I Think I Did It Wrong

University. Waverly. I kept saying

the street names in my head. Greene. 

Astor. So I’d know how to get back

to the train, to Queens, after.

I think she held my hand

from Washington Square to her place.

Would you like juice? she asked,

in her small kitchen, before.

She drank from the carton.

In the middle of it I wanted to ask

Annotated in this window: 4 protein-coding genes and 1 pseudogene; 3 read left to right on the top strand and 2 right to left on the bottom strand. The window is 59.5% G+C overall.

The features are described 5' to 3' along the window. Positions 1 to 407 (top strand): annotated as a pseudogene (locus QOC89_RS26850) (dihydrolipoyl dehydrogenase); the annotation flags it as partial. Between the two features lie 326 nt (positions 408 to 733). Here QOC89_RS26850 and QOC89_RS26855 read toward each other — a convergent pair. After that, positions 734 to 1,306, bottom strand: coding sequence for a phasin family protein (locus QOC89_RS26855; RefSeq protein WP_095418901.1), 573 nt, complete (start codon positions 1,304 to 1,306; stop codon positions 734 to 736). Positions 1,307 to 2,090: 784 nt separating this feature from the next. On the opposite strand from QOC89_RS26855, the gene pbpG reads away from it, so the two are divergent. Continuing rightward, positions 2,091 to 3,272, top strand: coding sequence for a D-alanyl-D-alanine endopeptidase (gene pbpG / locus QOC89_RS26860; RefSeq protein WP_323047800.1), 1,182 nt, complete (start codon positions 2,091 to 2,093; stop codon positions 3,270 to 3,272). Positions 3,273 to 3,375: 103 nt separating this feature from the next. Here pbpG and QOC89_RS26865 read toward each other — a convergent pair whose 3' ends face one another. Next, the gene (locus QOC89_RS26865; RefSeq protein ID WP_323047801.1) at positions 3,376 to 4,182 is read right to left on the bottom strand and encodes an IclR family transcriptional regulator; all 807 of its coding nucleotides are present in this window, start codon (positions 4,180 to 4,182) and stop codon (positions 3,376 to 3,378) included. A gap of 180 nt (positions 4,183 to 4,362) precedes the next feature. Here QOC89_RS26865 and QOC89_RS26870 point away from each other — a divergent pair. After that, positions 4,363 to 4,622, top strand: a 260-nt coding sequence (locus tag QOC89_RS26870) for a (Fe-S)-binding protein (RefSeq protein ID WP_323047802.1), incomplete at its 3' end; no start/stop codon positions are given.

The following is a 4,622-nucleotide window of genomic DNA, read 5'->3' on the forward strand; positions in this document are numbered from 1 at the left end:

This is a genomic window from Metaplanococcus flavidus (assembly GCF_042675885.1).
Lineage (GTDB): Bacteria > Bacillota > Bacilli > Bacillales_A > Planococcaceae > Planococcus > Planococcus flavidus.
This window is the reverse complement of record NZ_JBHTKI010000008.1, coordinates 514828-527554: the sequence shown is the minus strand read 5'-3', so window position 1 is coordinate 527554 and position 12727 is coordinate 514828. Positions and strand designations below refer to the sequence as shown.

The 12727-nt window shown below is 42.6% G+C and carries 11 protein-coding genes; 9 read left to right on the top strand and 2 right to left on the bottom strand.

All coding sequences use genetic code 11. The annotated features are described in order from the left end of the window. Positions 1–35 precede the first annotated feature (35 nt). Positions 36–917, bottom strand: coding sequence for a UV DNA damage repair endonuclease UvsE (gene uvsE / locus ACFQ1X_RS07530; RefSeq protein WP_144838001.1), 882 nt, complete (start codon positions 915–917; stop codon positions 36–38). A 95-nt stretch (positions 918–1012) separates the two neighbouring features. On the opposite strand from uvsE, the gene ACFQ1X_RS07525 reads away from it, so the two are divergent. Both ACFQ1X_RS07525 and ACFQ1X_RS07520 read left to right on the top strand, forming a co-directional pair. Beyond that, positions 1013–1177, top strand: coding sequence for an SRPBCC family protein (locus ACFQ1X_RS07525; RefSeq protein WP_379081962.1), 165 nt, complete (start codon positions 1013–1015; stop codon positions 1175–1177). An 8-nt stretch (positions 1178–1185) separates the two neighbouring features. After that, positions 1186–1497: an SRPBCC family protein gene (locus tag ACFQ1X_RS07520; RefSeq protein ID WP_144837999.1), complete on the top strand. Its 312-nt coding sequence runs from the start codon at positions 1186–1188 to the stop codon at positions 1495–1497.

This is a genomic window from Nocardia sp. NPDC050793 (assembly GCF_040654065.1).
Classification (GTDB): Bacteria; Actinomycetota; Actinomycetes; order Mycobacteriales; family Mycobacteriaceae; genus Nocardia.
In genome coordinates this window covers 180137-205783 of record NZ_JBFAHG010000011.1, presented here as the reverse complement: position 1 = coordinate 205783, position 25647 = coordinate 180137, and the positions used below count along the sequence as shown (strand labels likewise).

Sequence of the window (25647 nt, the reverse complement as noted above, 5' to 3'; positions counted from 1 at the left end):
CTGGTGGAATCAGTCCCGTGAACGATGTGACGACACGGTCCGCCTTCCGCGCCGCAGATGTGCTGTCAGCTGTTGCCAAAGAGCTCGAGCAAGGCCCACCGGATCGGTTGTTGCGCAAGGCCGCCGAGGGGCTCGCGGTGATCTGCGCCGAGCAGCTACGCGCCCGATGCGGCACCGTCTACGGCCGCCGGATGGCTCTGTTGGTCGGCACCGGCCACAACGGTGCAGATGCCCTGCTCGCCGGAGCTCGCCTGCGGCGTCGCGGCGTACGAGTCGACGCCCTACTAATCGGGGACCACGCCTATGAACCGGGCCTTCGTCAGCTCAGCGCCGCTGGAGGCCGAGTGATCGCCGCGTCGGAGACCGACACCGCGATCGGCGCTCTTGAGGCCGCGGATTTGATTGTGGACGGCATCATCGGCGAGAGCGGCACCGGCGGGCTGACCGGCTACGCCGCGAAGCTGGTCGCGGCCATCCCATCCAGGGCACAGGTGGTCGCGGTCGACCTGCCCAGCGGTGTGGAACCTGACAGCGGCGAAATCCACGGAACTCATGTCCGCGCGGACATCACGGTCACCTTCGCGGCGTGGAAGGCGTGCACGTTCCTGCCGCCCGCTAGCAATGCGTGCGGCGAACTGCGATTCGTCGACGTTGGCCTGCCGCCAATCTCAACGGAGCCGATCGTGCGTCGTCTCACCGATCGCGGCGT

her name. (You shouldn’t be thinking

about her name, I told myself.)

I said Thank you, at the door, after.

She kissed me goodbye. It was unlike

the other kisses, cold on my forehead.

Like my mother forgiving me,

but not all the way.

Michael Mark’s poetry has appeared or is forthcoming in Alaska Quarterly Review, The Arkansas International, Los Angeles Review, Michigan Quarterly Review, Pleiades, Poetry Daily, Rattle, The Sun, Verse Daily, Waxwing and The Poetry Foundation's American Life in Poetry. michaeljmark.com